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The Confidence Trap: A History of Democracy in Crisis from World War I to the Present

by

The Confidence Trap: A History of Democracy in Crisis from World War I to the Present Cover

 

Synopses & Reviews

Publisher Comments:

Why do democracies keep lurching from success to failure? The current financial crisis is just the latest example of how things continue to go wrong, just when it looked like they were going right. In this wide-ranging, original, and compelling book, David Runciman tells the story of modern democracy through the history of moments of crisis, from the First World War to the economic crash of 2008.

A global history with a special focus on the United States, The Confidence Trap examines how democracy survived threats ranging from the Great Depression to the Cuban missile crisis, and from Watergate to the collapse of Lehman Brothers. It also looks at the confusion and uncertainty created by unexpected victories, from the defeat of German autocracy in 1918 to the defeat of communism in 1989. Throughout, the book pays close attention to the politicians and thinkers who grappled with these crises: from Woodrow Wilson, Nehru, and Adenauer to Fukuyama and Obama.

The Confidence Trap shows that democracies are good at recovering from emergencies but bad at avoiding them. The lesson democracies tend to learn from their mistakes is that they can survive them--and that no crisis is as bad as it seems. Breeding complacency rather than wisdom, crises lead to the dangerous belief that democracies can muddle through anything--a confidence trap that may lead to a crisis that is just too big to escape, if it hasn't already. The most serious challenges confronting democracy today are debt, the war on terror, the rise of China, and climate change. If democracy is to survive them, it must figure out a way to break the confidence trap.

Review:

"Winston Churchill famously stated that 'democracy is the worst form of government except all those other forms,' and Runciman, professor of politics at Cambridge University (The Politics of Good Intentions), illustrates his agreement in this ingenious account of how free nations faced seven international crises from 1918 to 2008. Observers extolled the democracy's victory in WWI but despaired when the Treaty of Versailles seemed to refute the Allies' claim to moral leadership. By 1933, the depression and rise of fascism and communism convinced many that democracy was in a fatal crisis. Almost miraculously it triumphed again in WWII, but so did communism, and thinkers like Walter Lippmann, George Kennan, and Joseph Schumpeter worried, for varying reasons, that free nations could not compete. The astonishing collapse of the Soviet Union in 1989 seemed to foretell a world indefinitely safe for democracy, a sentiment that evaporated in the face of terrorism, competition from prospering but undemocratic China and Russia, and financial meltdown in the West. Runciman concludes that democracy will probably survive, having made a delightfully stimulating, if counterintuitive case, that the unnerving tendency of democracies to stumble into crises is matched by their knack for getting out of them." Publishers Weekly (Starred Review) Copyright PWxyz, LLC. All rights reserved.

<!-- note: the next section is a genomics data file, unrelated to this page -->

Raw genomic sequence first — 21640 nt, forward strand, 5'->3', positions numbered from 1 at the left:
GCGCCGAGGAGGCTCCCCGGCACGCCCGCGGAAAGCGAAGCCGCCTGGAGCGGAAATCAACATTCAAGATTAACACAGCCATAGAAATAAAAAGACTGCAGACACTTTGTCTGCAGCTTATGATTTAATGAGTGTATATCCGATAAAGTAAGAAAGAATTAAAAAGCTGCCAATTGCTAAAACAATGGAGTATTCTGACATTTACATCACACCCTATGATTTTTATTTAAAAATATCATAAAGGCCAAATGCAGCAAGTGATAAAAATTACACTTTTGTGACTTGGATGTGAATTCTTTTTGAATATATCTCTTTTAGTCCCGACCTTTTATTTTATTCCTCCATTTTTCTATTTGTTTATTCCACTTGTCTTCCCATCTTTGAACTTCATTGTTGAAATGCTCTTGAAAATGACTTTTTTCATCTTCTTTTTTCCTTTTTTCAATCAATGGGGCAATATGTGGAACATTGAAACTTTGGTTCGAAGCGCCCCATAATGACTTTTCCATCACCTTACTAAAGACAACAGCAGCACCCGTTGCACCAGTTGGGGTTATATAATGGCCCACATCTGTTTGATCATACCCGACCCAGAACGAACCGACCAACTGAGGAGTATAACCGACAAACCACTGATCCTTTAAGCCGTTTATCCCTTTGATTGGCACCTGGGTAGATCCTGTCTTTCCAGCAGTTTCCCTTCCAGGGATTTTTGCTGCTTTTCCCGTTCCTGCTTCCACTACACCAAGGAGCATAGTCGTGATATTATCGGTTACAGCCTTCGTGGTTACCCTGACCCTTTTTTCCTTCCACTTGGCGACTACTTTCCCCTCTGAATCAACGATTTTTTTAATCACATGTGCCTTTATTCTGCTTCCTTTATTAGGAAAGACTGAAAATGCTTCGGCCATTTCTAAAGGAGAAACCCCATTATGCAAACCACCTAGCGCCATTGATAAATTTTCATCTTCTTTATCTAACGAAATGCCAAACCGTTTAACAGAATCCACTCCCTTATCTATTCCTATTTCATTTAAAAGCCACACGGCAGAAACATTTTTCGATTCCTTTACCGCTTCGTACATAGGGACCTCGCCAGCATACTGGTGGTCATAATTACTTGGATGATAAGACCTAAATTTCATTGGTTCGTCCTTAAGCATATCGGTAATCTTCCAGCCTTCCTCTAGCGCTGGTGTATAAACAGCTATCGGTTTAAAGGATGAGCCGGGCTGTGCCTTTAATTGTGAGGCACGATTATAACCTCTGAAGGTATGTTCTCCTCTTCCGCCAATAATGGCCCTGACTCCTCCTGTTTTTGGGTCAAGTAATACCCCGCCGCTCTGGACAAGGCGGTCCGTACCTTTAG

Synopsis:

"In this book, David Runciman emerges as the most original guide we have to democracy's global prospects in the twenty-first century."--Melissa Lane, Princeton University

"The Confidence Trap's engrossing analytical history illuminates democracy's deepening achievements and recurring crises during the charged past century. By incisively interpreting these moments of unsettled apprehension and by tracking patterns of coping and surviving, this rich, important book helps us understand, and perhaps even navigate, present anxieties about the capacity of democracies to grapple with the big issues of economics, geopolitics, and the environment."--Ira Katznelson, author of Fear Itself: The New Deal and the Origins of Our Time

"Rivetingly written for a wide audience, this is David Runciman's best and most original book to date--bold, clear, astonishingly well informed, and consistently excellent. His ecumenical curiosity is as engaging as it is disarming, pulling you into a history that is effortless to read and leaves you thinking about its insights long after you put it down."--Ian Shapiro, author of The Real World of Democratic Theory

"Imaginative and entirely original. I've not read anything remotely like it."--Alan Ryan, author of On Politics

Synopsis:

"Imaginative and entirely original. I've not read anything remotely like it."--Alan Ryan, author of On Politics

"Rivetingly written for a wide audience, this is David Runciman's best and most original book to date--bold, clear, astonishingly well informed, and consistently excellent. His ecumenical curiosity is as engaging as it is disarming, pulling you into a history that is effortless to read and leaves you thinking about its insights long after you put it down."--Ian Shapiro, author of The Real World of Democratic Theory